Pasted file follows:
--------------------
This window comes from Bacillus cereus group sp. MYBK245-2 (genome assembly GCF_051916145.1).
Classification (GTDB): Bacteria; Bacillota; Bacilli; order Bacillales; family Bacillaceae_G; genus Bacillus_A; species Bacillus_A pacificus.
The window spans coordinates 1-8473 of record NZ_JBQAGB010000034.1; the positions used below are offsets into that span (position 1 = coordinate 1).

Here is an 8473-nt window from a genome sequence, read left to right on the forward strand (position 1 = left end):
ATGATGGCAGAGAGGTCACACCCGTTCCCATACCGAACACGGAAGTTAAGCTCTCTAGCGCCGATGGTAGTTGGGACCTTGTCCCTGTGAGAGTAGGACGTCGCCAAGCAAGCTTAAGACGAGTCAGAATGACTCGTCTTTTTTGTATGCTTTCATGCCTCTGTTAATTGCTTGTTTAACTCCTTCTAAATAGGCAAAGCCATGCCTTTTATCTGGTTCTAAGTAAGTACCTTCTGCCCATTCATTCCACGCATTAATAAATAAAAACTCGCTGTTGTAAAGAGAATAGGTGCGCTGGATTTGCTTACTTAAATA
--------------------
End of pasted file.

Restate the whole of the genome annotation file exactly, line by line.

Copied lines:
This window comes from Bacillus cereus group sp. MYBK245-2 (genome assembly GCF_051916145.1).
Classification (GTDB): Bacteria; Bacillota; Bacilli; order Bacillales; family Bacillaceae_G; genus Bacillus_A; species Bacillus_A pacificus.
The window spans coordinates 1-8473 of record NZ_JBQAGB010000034.1; the positions used below are offsets into that span (position 1 = coordinate 1).

Here is an 8473-nt window from a genome sequence, read left to right on the forward strand (position 1 = left end):
ATGATGGCAGAGAGGTCACACCCGTTCCCATACCGAACACGGAAGTTAAGCTCTCTAGCGCCGATGGTAGTTGGGACCTTGTCCCTGTGAGAGTAGGACGTCGCCAAGCAAGCTTAAGACGAGTCAGAATGACTCGTCTTTTTTGTATGCTTTCATGCCTCTGTTAATTGCTTGTTTAACTCCTTCTAAATAGGCAAAGCCATGCCTTTTATCTGGTTCTAAGTAAGTACCTTCTGCCCATTCATTCCACGCATTAATAAATAAAAACTCGCTGTTGTAAAGAGAATAGGTGCGCTGGATTTGCTTACTTAAATA